Reading unraveled

 

EnglandEngland

I once started reading a book by Julian Barnes called “England, England” which I put down about half-way through. Unusual for me, since I rarely put down an unfinished book, unfinished sweater , or an unfinished sandwich. I like things to have a beginning a middle and, most importantly, an end. I love the beginning of a book or a sweater. It’s new and inspiring and, if it holds my interest for the first few pages or rows I’m usually hooked to the end. I have to see it through.  The middle is almost overlooked, it’s the stockinette body of a lace front cardigan, but it is also substance, the reason for the rest of it.  The end is bittersweet. I want to finish and have a complete story or a new cardigan but, by the time I get to the point where I have the end in sight I’ve come to love the characters (and the yarns) I’m working with, even the difficult ones. I sort-of hate to see them go.

Occasionally, I’ll start a new knit project, a sweater or even something smaller, and I’ll just get it cast on when I realize it’s not what I expected or my mood has changed and I’d rather do something else but these revelations happen pretty quickly. With books, it’s the same. I might be drawn in by a flashy cover or a good review but if I’m not interested in the content I’ll usually know within the first couple of pages. That wasn’t the case with “England, England”. I was interested from the get-go. And I happen to really like this author too, so I’m not sure why I put the book aside but, like a WIP that I’d really like to wear, I know I had every intention of going back to it.  I didn’t.  The book got lost in the shuffle of moving some time ago but I’m sure it’s still around here somewhere. I just can’t find it.

I could go get another copy or go to the library and check it out but the truth is I’m not sure I want to finish it now. I just want it finished, if you see what I mean.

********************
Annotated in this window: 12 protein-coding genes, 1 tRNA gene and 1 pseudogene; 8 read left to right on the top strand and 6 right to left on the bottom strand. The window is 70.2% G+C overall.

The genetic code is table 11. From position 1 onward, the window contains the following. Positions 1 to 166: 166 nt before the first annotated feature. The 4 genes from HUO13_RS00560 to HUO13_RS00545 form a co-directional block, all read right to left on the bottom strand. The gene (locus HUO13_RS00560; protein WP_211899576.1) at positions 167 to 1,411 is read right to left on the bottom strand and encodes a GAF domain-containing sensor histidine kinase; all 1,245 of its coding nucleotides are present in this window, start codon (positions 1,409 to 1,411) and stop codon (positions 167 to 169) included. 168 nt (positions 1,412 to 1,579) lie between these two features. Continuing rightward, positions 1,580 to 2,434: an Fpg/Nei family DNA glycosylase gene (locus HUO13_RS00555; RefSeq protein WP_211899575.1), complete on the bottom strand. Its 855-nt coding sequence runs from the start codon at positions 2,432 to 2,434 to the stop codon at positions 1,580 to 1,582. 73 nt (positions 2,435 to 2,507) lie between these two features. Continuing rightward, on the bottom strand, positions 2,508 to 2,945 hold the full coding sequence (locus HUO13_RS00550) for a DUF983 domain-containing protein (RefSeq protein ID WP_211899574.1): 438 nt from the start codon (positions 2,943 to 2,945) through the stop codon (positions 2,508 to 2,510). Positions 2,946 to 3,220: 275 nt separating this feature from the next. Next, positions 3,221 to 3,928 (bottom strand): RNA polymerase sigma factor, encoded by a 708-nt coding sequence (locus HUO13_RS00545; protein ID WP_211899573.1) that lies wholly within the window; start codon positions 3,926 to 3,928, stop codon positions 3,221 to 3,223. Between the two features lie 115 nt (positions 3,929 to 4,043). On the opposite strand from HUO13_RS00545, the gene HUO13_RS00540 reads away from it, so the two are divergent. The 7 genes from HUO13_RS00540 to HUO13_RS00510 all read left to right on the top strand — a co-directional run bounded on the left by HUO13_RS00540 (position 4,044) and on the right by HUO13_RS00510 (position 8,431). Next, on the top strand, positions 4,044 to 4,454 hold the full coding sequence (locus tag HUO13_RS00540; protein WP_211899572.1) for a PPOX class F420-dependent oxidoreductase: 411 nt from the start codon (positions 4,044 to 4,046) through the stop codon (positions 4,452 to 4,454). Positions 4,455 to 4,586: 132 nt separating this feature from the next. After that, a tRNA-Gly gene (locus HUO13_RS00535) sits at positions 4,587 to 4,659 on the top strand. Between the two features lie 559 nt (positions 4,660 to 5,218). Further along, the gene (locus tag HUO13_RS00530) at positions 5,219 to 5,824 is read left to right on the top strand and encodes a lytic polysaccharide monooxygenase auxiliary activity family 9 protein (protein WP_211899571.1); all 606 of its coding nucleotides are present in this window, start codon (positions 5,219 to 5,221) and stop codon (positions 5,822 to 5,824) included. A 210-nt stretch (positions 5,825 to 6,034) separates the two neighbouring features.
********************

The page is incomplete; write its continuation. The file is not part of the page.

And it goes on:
Unlike a piece of knitting that’s not keeping my interest, I can’t unravel a half-read book. If I could I most certainly would because now I have a half-book floating around in my head with no ending.

When I start a knitting project I always start with the best of intentions but I don’t always finish and, yet , I have no (that’s right zero) UFO’s in my house. I have projects I am currently working on and I have yarn (a.k.a. unraveled projects). This is, no doubt, how I ended up with a basement-sized stash but, space constraints aside, it’s nice to have something that’s un-do-able. There is something about the very temporal nature of knitting that makes it somehow comforting. It means there are no mistakes in knitting. There is knitting and there is unraveling but no mistakes. Mistakes are only lessons and anyway, they can be undone (unless they’re felted,that might be a mistake or it might be a potholder).

I’ve had the displeasure of encountering many reading mistakes. Not Julian Barnes, of course. I was thinking more along the lines of grocery store magazine racks. I avoid these like the plague usually  but, sometimes the flashy covers will catch my eye and then before you know it I’ve stuck something into my head that will never go away. It’s non-ravelable.

Now that I think of it though, one could make the argument that knitting is also non-ravelable, after all who doesn’t remember their first hand-knit sweater?

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